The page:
How to build equitable processes and 'a workplace where people treat each other with respect'
More than seven in 10 (72%) of Black employees still experience some form of racism at work, according to a new KPMG Canada report.
Among them, 20% experienced the same amount of racism while 19% claimed they experienced more racism. A third (33%) experienced less racism while just over a quarter (28%) experienced no racism – according to the survey of 1,001 Canadians who self-identified as Black.
While nine in 10 respondents said their employers have made progress in their efforts to be more equitable and inclusive for Black employees in 2022, there’s still work to be done.
"Despite institutional efforts to address anti-Black racism, we still see individuals within organizations who do not recognize that some of their remarks or behaviours are racist and unacceptable," says Silvia Gonzalez-Zamora, a partner in the People and Change practice and head of the Inclusion and Diversity service offering at KPMG in Canada.
“While it's virtually impossible to address every individual comment or action, there is a lot that organizations can do to build equitable processes and a workplace where people treat each other with respect and feel a sense of belonging: build trust, foster allyship and listen to employees."
Overall, Black women's hair is 2.5x more likely than their White and Hispanic counterparts to be perceived as unprofessional, and many have had to change it up to feel they belong, according to a recent Dove report.
It seems employers have done a lot of positive things to address anti-Black racism, according to the KPMG Canada report. Specifically:
- 59% of respondents said their employer’s efforts to hire more Black people improved in 2022
- 54% said their employer’s efforts to promote more Black people into leadership roles also improved
- 62% said their co-workers’ understanding of the societal and workplace barriers Black Canadians face improved over the past year
- 61% said their manager’s/supervisor’s understanding of the societal and workplace barriers Black Canadians face improved
- 58% said top management’s understanding of the societal and workplace barriers Black Canadians face improved
- 78% said they feel they’re valued and respected in the same way as their non-Black colleagues
- 80% feel they can speak up about racism at work without being stigmatized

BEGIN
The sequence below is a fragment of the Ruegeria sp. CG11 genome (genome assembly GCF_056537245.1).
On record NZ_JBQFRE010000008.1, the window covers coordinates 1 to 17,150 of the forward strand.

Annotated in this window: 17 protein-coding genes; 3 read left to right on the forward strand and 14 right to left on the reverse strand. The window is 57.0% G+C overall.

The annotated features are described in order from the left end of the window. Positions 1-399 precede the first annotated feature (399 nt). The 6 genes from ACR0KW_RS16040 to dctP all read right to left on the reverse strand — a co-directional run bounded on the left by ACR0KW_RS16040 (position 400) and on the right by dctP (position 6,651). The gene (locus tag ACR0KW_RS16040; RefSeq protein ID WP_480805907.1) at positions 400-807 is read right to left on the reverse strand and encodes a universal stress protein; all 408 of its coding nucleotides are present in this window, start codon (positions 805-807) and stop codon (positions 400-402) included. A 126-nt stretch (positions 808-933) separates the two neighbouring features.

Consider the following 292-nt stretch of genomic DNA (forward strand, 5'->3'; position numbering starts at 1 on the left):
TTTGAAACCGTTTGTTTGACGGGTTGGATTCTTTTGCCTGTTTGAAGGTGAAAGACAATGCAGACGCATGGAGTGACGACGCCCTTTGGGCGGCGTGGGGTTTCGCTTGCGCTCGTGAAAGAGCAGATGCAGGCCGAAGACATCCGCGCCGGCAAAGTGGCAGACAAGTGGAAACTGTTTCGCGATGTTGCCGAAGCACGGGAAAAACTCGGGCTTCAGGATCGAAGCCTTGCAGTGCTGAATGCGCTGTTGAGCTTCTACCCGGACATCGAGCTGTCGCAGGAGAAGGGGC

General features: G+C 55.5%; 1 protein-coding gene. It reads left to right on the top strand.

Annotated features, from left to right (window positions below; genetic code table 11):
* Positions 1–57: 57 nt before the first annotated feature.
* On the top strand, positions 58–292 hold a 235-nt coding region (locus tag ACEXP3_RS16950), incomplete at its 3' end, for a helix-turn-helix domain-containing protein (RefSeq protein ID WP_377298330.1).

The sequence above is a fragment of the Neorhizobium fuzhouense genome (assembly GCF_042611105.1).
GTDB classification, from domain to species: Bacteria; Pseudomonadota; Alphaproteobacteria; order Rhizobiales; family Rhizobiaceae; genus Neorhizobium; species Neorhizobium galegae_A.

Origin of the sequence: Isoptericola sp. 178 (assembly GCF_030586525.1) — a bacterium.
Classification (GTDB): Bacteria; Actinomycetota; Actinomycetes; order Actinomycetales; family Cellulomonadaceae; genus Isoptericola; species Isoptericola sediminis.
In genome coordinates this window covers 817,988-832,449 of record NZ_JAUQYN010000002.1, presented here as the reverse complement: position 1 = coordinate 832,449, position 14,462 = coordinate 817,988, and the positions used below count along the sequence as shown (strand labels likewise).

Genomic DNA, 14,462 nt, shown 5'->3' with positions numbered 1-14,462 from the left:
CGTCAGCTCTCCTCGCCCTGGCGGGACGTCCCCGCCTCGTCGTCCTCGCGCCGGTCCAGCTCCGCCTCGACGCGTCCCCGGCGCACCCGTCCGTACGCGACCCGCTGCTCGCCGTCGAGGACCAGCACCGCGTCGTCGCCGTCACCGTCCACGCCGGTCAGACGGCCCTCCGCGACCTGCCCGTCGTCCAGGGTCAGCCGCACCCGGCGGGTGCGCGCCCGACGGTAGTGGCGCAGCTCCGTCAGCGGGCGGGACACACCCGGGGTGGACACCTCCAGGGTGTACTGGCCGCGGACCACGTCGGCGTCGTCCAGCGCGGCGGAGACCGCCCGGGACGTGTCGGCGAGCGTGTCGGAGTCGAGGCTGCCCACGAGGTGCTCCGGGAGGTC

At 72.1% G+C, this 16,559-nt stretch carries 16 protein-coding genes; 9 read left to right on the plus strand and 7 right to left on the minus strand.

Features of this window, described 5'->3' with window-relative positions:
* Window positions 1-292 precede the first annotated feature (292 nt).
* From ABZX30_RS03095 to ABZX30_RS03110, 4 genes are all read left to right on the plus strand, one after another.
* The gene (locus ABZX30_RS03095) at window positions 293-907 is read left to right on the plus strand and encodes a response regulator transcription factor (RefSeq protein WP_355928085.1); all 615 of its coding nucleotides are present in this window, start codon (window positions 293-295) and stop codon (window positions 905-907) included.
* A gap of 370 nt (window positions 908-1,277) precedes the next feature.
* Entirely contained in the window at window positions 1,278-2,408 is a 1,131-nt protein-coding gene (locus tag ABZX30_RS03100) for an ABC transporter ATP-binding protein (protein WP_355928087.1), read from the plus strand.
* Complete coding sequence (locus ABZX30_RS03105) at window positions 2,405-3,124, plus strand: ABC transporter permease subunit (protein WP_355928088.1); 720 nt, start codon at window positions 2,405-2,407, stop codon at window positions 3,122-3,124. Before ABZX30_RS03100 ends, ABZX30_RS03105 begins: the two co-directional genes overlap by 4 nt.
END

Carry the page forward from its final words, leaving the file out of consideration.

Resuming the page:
- 80% said they have allies at work who will speak up for them and other Black colleagues when they witness instances of racism, bias or injustice
- 57% said their company has an allyship training program, which prepares employees to better support, collaborate with, and advocate for people from underrepresented and marginalized groups in and outside the workplace
- 74% said their employer has employee resource groups (ERGs) committed to advancing racial equity
In a previous statement, KPMG in Canada said its FY25 goals include increasing representation of People of Colour (POC) partners in the firm to 26%, and increasing representation of Black employees to five per cent firm-wide.
Amid the current economic climate, some Black workers worry that anti-Black racism efforts will also take a hit, finds KPMG Canada’s report. Three-quarters (75%) worry a potential recession could hurt their career and promotion prospects and 77% are concerned it may hurt the career and promotion prospects of their Black and racialized colleagues more than others.
Nearly seven in 10 (69%) think Black and racialized employees will be among the first to lose their jobs in a recession, and 73% said anti-Black racism efforts and broader diversity, equity and inclusion initiatives will be “put on the back burner” by their employer during an economic downturn.
Only 36% of Black respondents received a promotion in 2021, while only 23% reported a raise in salary, according to a previous report from DEI consulting firm Grads of Life. These figures are below the 40% average for promotions, and 26% average in wage hikes.
Still, Black workers are expressing optimism, said Gonzalez-Zamora.
"The majority of Black Canadians are optimistic about corporate Canada's ability to continue to reduce systemic barriers in the workplace over the next five years, but there is still a lot of work to be done," she said. "Allowing anti-Black racism to persist could cost organizations their most valuable resource – their people. Anti-Black racism is a societal problem that everyone, including organizations must work to resolve."
Black workers believe the following solutions to help companies become more equitable and reduce racism in the workplace:
- 89% want their company to establish employee resource groups committed to advancing racial equity
- 88% feel that stronger commitments and targets for hiring and promoting more Black people are needed, with clear and measurable outcomes and accountability
- 86% said more Black people should be appointed to the board of directors and/or senior management ranks
- 82% want more anti-racism education and training for employees and management
- 82% said their company needs to make this a bigger human resources priority
- 76% said their company needs a major culture change to achieve this